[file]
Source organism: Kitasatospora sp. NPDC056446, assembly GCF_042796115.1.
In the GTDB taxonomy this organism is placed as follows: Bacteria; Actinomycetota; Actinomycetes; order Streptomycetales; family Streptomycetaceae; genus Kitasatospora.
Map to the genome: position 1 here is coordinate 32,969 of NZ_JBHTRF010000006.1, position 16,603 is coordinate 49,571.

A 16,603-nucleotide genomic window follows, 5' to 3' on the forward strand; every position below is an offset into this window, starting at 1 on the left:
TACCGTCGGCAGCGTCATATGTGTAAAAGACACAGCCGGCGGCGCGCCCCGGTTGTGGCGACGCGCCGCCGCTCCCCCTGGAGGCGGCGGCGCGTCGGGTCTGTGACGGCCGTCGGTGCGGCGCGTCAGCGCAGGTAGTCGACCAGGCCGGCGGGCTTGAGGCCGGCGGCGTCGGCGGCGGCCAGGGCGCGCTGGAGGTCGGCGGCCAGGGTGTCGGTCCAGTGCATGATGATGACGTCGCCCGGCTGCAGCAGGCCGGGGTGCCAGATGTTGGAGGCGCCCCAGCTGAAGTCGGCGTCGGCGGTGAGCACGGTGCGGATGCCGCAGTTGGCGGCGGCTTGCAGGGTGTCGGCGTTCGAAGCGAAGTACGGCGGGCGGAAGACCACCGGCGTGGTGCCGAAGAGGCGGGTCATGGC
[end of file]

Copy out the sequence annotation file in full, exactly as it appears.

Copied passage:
Source organism: Kitasatospora sp. NPDC056446, assembly GCF_042796115.1.
In the GTDB taxonomy this organism is placed as follows: Bacteria; Actinomycetota; Actinomycetes; order Streptomycetales; family Streptomycetaceae; genus Kitasatospora.
Map to the genome: position 1 here is coordinate 32,969 of NZ_JBHTRF010000006.1, position 16,603 is coordinate 49,571.

A 16,603-nucleotide genomic window follows, 5' to 3' on the forward strand; every position below is an offset into this window, starting at 1 on the left:
TACCGTCGGCAGCGTCATATGTGTAAAAGACACAGCCGGCGGCGCGCCCCGGTTGTGGCGACGCGCCGCCGCTCCCCCTGGAGGCGGCGGCGCGTCGGGTCTGTGACGGCCGTCGGTGCGGCGCGTCAGCGCAGGTAGTCGACCAGGCCGGCGGGCTTGAGGCCGGCGGCGTCGGCGGCGGCCAGGGCGCGCTGGAGGTCGGCGGCCAGGGTGTCGGTCCAGTGCATGATGATGACGTCGCCCGGCTGCAGCAGGCCGGGGTGCCAGATGTTGGAGGCGCCCCAGCTGAAGTCGGCGTCGGCGGTGAGCACGGTGCGGATGCCGCAGTTGGCGGCGGCTTGCAGGGTGTCGGCGTTCGAAGCGAAGTACGGCGGGCGGAAGACCACCGGCGTGGTGCCGAAGAGGCGGGTCATGGC